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Rule

Nitric Acid; Exemption From the Requirement of a Tolerance

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ACTION:

Final rule.

SUMMARY:

This regulation establishes an exemption from the requirement of a tolerance for residues of nitric acid (CAS Reg. No. 7697-37-2) when used as an inert ingredient in antimicrobial pesticide formulations applied to food-contact surfaces in public eating places, dairy processing equipment, and food-processing equipment and utensils at a maximum level in the end-use concentration of 1,000 parts per million (ppm). Ecolab Inc. submitted a petition to EPA under the Federal Food, Drug, and Cosmetic Act (FFDCA), requesting establishment of an exemption from the requirement of a tolerance. This regulation eliminates the need to establish a maximum permissible level for residues of nitric acid.

DATES:

This regulation is effective August 31, 2012. Objections and requests for hearings must be received on or before October 30, 2012, and must be filed in accordance with the instructions provided in 40 CFR part 178 (see also Unit I.C. of the SUPPLEMENTARY INFORMATION).

ADDRESSES:

The docket for this action, identified by docket identification (ID) number EPA-HQ-OPP-2012-0116, is available at http://www.regulations.gov or at the OPP Docket in the Environmental Protection Agency Docket Center (EPA/DC), located in EPA West, Rm. 3334, 1301 Constitution Ave. NW., Washington, DC 20460-0001. The Public Reading Room is open from 8:30 a.m. to 4:30 p.m., Monday through Friday, excluding legal holidays. The telephone number for the Public Reading Room is (202) 566-1744, and the telephone number for the OPP Docket is (703) 305-5805. Please review the visitor instructions and additional information about the docket available at http://www.epa.gov/dockets.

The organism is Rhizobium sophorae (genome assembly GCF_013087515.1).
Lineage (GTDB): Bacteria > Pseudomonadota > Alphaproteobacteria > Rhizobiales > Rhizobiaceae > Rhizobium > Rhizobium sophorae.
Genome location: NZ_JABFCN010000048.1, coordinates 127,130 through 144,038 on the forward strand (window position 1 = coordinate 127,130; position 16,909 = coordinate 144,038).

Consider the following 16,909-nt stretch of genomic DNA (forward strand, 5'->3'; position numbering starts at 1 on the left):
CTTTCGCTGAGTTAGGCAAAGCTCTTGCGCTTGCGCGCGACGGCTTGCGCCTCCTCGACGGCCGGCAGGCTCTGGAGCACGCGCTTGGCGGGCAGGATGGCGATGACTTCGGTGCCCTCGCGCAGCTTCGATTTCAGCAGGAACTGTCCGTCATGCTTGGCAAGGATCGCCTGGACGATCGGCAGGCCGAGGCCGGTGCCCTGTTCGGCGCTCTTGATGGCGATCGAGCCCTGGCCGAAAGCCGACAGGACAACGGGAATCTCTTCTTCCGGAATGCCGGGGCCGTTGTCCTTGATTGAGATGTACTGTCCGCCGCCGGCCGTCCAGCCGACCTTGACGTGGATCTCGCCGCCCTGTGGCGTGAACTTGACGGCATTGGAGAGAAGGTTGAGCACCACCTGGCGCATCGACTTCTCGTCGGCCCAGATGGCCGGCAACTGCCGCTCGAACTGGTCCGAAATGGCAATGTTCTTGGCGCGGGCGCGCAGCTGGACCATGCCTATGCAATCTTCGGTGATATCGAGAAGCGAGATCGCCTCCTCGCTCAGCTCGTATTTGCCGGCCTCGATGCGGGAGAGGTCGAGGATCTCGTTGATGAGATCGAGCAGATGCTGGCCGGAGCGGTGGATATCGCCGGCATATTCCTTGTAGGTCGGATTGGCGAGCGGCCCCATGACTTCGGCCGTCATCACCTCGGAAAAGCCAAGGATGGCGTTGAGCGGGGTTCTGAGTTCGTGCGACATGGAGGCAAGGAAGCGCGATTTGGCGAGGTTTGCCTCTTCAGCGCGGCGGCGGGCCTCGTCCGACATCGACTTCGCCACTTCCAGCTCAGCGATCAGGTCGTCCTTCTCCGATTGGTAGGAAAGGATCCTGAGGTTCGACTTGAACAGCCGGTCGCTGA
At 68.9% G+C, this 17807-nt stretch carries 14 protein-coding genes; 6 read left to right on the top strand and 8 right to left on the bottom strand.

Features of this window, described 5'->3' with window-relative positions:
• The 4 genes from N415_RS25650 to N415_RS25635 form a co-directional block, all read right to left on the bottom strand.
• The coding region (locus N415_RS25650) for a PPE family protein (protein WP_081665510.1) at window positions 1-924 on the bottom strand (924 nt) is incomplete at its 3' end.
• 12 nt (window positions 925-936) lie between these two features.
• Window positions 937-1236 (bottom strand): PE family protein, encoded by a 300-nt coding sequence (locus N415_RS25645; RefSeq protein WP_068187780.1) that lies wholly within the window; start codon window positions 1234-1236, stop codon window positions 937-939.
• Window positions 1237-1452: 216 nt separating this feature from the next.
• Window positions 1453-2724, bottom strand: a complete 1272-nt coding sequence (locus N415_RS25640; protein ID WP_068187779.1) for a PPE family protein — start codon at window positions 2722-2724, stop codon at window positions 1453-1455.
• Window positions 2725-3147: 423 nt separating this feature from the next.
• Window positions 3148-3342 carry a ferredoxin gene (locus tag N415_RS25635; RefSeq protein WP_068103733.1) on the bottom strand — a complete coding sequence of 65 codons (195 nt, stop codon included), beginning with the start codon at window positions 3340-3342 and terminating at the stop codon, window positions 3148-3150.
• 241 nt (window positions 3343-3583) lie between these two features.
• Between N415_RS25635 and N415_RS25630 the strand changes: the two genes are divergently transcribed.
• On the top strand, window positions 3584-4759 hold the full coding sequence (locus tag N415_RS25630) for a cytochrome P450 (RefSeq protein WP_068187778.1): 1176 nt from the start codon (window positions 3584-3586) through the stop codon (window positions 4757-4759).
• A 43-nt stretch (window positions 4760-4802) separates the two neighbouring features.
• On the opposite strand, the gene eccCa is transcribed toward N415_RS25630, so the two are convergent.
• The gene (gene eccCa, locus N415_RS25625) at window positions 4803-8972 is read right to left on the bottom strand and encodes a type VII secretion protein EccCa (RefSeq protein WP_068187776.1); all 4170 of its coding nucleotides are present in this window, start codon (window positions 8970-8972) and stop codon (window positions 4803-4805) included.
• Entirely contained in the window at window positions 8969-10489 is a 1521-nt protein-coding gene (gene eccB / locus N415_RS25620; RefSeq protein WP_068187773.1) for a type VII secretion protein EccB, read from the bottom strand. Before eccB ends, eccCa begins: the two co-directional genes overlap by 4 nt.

FOR FURTHER INFORMATION CONTACT:

Lisa Austin, Registration Division (7505P), Office of Pesticide Programs, Environmental Protection Agency, 1200 Pennsylvania Ave. NW., Washington, DC 20460-0001; telephone number: (703) 305-7894; email address: austin.lisa@epa.gov.

SUPPLEMENTARY INFORMATION:

I. General Information

A. Does this action apply to me?

You may be potentially affected by this action if you are an agricultural producer, food manufacturer, or pesticide manufacturer. Potentially affected entities may include, but are not limited to:

  • Crop production (NAICS code 111).
  • Animal production (NAICS code 112).
  • Food manufacturing (NAICS code 311).
  • Pesticide manufacturing (NAICS code 32532).

B. How can I get electronic access to other related information?